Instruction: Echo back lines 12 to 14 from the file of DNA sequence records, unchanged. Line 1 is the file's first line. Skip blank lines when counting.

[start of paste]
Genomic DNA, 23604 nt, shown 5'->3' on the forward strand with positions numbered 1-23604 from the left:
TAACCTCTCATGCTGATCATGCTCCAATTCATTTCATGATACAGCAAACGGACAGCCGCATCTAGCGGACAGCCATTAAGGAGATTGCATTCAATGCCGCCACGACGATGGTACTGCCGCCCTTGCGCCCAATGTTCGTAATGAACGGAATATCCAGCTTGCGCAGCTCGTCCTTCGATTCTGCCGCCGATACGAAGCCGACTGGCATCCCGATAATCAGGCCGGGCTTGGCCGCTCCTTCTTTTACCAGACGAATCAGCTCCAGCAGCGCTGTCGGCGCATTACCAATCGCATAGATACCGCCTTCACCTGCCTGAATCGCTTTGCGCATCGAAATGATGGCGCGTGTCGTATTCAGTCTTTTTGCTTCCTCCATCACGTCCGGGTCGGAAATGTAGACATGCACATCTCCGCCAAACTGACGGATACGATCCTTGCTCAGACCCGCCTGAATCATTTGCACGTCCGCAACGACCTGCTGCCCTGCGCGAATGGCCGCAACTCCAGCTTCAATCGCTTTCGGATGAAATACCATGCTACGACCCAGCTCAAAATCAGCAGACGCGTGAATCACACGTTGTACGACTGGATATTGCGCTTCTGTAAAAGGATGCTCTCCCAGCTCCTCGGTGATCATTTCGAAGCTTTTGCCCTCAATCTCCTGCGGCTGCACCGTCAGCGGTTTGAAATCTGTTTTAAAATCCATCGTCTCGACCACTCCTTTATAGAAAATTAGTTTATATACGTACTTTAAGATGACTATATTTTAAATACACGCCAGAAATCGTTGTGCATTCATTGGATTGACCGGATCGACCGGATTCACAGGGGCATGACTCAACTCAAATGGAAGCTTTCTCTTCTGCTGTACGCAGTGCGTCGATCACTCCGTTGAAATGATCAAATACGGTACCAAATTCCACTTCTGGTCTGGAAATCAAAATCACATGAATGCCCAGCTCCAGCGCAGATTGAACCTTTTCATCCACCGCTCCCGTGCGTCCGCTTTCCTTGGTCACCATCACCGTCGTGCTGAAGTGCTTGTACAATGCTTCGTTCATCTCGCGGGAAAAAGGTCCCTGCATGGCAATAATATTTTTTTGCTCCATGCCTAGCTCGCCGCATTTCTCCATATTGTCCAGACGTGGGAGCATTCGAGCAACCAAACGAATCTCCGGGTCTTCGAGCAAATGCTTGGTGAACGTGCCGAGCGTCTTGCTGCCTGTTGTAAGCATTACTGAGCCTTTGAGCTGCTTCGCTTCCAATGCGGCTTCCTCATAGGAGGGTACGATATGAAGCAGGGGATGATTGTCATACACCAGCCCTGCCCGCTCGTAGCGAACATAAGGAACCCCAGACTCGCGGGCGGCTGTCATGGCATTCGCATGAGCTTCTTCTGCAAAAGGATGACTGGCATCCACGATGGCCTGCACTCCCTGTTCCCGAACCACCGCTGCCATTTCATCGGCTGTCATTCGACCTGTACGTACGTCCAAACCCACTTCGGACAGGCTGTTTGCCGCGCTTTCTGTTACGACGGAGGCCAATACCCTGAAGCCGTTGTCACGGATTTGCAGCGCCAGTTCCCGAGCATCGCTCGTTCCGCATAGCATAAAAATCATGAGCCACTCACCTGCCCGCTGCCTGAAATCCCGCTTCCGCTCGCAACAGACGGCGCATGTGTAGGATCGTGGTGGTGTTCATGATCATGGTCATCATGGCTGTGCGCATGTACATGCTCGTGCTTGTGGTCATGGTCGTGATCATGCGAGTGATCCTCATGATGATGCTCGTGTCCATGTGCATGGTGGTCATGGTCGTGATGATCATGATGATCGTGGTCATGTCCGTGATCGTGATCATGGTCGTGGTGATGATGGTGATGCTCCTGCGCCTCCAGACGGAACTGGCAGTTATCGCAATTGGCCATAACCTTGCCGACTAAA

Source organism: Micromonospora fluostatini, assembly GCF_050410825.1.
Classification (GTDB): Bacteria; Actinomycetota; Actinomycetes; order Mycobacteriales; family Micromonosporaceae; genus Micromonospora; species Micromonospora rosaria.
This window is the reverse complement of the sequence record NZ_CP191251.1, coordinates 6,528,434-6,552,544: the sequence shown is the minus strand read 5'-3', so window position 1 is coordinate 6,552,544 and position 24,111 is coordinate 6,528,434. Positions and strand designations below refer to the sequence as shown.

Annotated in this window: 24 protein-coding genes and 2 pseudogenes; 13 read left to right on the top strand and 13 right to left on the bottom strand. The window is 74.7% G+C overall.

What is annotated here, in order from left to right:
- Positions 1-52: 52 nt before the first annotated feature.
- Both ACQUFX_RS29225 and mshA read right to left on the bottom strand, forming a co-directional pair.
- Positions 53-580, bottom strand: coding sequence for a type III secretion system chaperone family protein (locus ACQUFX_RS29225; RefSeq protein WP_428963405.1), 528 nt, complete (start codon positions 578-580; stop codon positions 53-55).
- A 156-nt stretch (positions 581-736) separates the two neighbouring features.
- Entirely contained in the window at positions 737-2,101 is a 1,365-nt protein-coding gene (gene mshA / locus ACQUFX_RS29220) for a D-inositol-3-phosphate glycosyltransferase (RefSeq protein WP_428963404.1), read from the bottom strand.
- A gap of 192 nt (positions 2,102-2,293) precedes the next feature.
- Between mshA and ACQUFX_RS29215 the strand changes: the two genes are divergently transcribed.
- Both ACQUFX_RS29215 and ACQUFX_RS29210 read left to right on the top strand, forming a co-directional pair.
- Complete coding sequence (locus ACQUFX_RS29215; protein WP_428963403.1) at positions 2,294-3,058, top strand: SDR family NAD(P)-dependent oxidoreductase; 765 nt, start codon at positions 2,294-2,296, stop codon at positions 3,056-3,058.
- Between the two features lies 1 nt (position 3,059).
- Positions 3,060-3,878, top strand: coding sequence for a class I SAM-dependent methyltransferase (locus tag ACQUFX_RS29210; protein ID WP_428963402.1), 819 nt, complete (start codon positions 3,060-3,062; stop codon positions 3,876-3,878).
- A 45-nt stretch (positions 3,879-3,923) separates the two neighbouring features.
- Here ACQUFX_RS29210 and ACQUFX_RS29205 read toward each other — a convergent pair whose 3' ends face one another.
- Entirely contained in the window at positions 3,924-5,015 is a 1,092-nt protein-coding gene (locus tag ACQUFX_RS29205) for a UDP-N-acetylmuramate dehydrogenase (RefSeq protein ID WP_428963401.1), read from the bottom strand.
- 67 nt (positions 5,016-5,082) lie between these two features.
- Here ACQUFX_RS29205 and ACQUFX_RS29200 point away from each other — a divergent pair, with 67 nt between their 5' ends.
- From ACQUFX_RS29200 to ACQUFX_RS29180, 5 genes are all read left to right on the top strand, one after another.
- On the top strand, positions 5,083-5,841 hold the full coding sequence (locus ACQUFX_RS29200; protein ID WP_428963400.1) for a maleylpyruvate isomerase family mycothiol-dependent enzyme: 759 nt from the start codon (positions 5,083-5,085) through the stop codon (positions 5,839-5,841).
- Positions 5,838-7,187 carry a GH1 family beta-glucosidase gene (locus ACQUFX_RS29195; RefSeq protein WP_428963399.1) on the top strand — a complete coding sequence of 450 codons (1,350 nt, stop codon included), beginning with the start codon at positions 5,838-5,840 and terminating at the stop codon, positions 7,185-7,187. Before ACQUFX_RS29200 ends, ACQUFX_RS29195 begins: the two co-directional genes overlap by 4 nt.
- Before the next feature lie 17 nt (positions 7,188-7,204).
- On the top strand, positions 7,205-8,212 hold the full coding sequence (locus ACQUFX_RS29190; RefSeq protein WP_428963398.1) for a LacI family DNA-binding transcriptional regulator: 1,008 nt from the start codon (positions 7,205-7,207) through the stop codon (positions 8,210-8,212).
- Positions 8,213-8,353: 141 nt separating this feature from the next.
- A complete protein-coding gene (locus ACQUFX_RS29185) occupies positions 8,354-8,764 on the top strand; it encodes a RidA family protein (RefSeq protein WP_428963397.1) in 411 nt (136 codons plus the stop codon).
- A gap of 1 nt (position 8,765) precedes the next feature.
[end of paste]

- Entirely contained in the window at positions 737-2,101 is a 1,365-nt protein-coding gene (gene mshA / locus ACQUFX_RS29220) for a D-inositol-3-phosphate glycosyltransferase (RefSeq protein WP_428963404.1), read from the bottom strand.
- A gap of 192 nt (positions 2,102-2,293) precedes the next feature.
- Between mshA and ACQUFX_RS29215 the strand changes: the two genes are divergently transcribed.